4. Montana to Yellowstone National Park, Wyoming

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See geysers, waterfalls, and plenty of wildlife as you tour Yellowstone. (Photo: iStock)

Begin your journey in Bozeman, Montana, by taking a dip in the geothermal hot springs before starting the 135-mile trip through Yellowstone National Park, across the state border into Wyoming, and down to the historic Old Faithful geyser. Breathtaking panoramic views and incredible wildlife spotting will keep you entertained the entire ride. Stop along the way for a hike to a waterfall, rafting, birdwatching, or just to take in the scenery.  At your destination, check out one of Old Faithful’s impressive, almost hourly eruptions, where up to 8,500 gallons of water is projected 145 feet into the air.

5. Bourbon Trail, Kentucky

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Visit distilleries and learn all about what goes into making expertly crafted bourbon. (Photo: Bob Krist/Corbis)

A great option for those wanting to make overnight stops along a route is the Kentucky Bourbon Trail, connecting Louisville, Bardstown, and Frankfort in a large triangle. Trippers can enjoy tastings along the way at the distilleries of eight famous bourbons, including Jim Beam, Maker’s Mark, Knob Creek, and Buffalo Trace, where you can learn about the history of bourbon and its manufacturing process. For those interested in more than just the liquor, there are tons of other activities to take part in, from ATV rides, horse trekking, and riverboat cruises to hiking, ziplining, and caving.

6. The BBQ Trail, South Carolina

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Can’t get enough brisket, ribs, and pulled pork? Eat your way through South Carolina’s BBQ Trail. (Photo: Magalie L’Abbé/Flickr)

Aside from taking road trips, there is another pastime that has become just as synonymous with American culture — the art of barbecue. So what better way to vacation than to combine the two activities. While Texas and Kansas are both big contenders on the “World’s Best BBQ” front, South Carolina is actually the birthplace of this fabulous food genre. The South Carolina Barbecue Map offers trippers the opportunity to customize their tour among more than 250 BBQ joints, so whether you want to journey to one or attempt to tick all of them off your list, the BBQ Trail might just be the greatest foodie challenge ever.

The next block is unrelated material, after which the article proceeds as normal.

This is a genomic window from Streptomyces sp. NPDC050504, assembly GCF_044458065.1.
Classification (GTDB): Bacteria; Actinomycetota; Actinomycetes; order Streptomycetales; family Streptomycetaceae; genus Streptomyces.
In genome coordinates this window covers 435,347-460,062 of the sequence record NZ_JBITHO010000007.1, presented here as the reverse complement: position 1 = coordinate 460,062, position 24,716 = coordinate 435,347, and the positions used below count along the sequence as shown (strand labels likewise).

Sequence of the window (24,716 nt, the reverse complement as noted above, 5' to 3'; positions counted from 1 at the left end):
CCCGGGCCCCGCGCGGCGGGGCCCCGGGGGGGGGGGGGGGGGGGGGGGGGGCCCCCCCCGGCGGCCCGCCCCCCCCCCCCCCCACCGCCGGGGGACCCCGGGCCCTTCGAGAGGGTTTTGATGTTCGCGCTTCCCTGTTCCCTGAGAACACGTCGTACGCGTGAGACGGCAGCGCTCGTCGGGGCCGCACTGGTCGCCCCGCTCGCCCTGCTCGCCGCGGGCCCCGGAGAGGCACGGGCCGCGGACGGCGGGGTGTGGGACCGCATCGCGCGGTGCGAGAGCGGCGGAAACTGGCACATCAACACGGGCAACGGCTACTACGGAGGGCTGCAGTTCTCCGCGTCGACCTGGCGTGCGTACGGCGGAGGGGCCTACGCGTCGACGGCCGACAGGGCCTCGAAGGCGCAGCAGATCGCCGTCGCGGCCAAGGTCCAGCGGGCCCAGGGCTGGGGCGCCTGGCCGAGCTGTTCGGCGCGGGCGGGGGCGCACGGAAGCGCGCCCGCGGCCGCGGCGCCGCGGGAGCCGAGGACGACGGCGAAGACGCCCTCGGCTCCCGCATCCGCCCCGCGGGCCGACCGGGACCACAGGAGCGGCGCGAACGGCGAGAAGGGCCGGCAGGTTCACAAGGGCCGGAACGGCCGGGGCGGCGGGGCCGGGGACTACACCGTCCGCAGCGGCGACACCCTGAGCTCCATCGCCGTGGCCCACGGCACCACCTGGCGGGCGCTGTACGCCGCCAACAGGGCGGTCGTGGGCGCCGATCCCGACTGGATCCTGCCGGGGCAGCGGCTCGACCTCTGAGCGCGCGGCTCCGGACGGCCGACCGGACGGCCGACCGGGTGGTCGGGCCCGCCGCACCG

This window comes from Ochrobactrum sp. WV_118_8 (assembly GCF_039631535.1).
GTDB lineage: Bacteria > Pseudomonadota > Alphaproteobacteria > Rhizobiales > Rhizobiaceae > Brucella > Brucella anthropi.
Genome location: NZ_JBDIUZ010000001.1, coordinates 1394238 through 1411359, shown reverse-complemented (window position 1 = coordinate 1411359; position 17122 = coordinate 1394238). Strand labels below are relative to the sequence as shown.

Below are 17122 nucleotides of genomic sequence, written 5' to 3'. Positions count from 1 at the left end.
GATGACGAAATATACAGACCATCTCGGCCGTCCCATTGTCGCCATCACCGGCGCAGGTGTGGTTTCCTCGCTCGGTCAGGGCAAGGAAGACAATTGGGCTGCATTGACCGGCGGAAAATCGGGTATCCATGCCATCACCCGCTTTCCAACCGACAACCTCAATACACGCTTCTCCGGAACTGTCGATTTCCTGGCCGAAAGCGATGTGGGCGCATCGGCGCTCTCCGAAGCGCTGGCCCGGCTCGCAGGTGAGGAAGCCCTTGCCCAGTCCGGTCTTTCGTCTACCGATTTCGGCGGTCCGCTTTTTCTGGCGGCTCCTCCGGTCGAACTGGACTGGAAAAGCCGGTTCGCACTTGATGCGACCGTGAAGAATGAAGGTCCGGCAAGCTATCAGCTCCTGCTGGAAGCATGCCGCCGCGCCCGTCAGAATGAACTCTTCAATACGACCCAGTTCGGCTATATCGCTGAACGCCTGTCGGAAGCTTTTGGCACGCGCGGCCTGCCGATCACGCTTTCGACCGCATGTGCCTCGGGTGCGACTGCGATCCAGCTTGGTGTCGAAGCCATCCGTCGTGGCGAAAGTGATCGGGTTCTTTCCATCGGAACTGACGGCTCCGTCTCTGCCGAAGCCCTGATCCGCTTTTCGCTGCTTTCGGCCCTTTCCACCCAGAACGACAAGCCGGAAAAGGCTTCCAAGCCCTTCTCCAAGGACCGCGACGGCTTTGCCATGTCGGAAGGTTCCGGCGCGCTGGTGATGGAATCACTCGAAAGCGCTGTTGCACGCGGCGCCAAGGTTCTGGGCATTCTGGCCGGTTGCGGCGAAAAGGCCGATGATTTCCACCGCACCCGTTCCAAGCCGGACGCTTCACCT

7. The Dinosaur Diamond Prehistoric Highway, Utah 

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Yampa River, Dinosaur National Monument, Colorado. (Photo: Tim Fitzharris/Minden Pictures/Corbis)

This wondrous 480-mile circular route is accessible only from spring to fall, as certain parts of the trail are cut off by snow in the winter. Beginning just over the Colorado state line, in the town of Dinosaur, you can check out the Dinosaur National Monument Visitor Centre, featuring thousands of fossils from lots of different dinosaur species. This is just one of many dinosaur museums along the route. The three- to four-day journey will then take you in a loop through several national parks, including Arches National Park, the world’s greatest display of naturally formed rock arches (more than 2,000), before joining the Colorado River Scenic Byway with picturesque river and mountain views.